A new corruption scandal has emerged involving the sale of military property via a subsidiary company of the Defense Ministry.
Investigators found that the ministry's accommodation department canceled a contract with Stroiimpuls construction company — which was owned by late businessman Sergei Amelin — and is trying to get back 9 billion rubles ($274 million) in advanced payments, Kommersant reported Wednesday.
However, part of this money has already been spent on facilities that belonged to the Oboronservis defense company, the report said.
Amelin, who died of a heart attack on Jan. 20, had been investigated in connection with large-scale fraud at Oboronservis.
Stroiimpuls was one of the provisions department's main contractors and has built or repaired more than 100 Defense Ministry facilities.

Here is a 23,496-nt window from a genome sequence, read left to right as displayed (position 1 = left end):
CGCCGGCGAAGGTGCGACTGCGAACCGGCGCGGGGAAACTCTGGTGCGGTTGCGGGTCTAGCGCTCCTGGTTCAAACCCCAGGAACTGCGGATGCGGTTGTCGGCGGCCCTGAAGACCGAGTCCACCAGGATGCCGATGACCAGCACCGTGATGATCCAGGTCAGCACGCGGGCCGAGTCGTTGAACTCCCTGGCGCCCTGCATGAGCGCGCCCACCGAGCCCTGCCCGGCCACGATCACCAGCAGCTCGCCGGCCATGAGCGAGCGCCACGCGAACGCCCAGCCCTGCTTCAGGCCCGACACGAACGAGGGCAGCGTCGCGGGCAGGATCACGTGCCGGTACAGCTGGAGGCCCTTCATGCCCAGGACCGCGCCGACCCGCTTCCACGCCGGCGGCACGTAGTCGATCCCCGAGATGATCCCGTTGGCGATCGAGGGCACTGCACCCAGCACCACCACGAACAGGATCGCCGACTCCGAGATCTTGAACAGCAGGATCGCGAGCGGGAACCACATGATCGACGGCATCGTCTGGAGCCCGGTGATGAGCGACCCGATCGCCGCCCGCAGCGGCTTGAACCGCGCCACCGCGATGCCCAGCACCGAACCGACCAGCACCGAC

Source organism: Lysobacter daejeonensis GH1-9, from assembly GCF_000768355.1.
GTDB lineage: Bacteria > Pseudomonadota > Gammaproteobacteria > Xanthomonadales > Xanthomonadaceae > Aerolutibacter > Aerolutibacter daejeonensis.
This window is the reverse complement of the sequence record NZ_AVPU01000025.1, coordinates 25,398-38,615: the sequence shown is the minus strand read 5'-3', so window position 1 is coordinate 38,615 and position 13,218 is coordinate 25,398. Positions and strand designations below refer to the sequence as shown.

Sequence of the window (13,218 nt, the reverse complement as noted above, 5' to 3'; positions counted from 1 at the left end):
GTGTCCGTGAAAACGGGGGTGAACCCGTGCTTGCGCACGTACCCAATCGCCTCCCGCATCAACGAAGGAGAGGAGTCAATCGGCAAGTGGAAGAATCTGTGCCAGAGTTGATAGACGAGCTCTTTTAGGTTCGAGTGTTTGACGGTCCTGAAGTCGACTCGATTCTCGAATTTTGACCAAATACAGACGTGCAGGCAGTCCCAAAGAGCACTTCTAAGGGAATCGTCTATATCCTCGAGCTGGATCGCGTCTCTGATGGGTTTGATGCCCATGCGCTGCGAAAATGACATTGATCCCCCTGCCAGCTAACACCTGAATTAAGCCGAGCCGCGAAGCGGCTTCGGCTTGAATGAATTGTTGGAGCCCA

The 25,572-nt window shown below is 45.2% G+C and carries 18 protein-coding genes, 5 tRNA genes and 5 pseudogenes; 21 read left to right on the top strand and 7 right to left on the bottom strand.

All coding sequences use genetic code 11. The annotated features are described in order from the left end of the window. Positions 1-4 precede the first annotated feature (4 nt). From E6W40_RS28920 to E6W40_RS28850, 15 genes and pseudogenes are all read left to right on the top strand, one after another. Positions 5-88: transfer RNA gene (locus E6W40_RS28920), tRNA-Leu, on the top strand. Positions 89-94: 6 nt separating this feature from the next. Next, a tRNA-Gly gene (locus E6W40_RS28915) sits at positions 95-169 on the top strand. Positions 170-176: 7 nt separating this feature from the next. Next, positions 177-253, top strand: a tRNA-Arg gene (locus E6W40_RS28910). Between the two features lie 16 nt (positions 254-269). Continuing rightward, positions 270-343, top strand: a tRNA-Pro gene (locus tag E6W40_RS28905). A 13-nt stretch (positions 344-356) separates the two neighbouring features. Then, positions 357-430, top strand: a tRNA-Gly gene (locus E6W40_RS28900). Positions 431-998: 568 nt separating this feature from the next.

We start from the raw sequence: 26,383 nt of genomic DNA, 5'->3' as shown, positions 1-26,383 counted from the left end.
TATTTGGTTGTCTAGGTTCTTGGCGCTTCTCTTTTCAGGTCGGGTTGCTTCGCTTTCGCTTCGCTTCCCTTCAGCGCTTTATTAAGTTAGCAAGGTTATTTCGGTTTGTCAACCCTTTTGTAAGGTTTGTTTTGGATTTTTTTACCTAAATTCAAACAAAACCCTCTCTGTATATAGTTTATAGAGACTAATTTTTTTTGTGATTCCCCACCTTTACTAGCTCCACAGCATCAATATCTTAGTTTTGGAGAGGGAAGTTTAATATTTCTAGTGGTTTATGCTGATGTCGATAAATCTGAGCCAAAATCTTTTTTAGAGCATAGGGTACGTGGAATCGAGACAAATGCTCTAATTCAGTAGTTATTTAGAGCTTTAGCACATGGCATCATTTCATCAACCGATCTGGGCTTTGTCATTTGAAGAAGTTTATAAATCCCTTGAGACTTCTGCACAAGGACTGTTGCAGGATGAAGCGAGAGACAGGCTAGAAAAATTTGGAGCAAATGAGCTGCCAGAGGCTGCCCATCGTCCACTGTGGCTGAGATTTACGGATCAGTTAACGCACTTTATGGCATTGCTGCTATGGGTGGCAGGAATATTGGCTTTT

The company received 17.2 billion rubles in advance payments between 2010 and 2012, but 10.2 billion rubles of that money is unaccounted for.
Another company controlled by Amelin, Teorema, received 2.4 billion rubles in loans from Stroiimpuls, which were used to buy property previously owned by the ministry, the report said.
A 7-billion-ruble lawsuit has been opened against Stroiimpuls at Moscow's Arbitration Court, while in St. Petersburg, Teorema is being sued for 2.5 billion rubles.
On July 1, the department's loan agreements with Stroiimpuls and Teorema were canceled.
The department also asked the court to seize all 15 facilities bought by Teorema in the Moscow region as material evidence of criminality in Oboronservis.
Stroiimpuls' trustee manager Anna Markova said the company's former CEO, Maxim Bobrov, concluded more than 170 contracts totaling 2.6 billion rubles. The money was then transferred to contractors using an intermediary firm created by Stroiimpuls, she added.
Although Bobrov was fired by the company, no criminal case has been opened against him.
More than 10 cases are linked to Oboronservis investigation into Defense Ministry land sales at below market prices.
Former Defense Minister Anatoly Serdyukov became the most noteworthy casualty when he was fired last November by President Vladimir Putin, but so far there have been few convictions.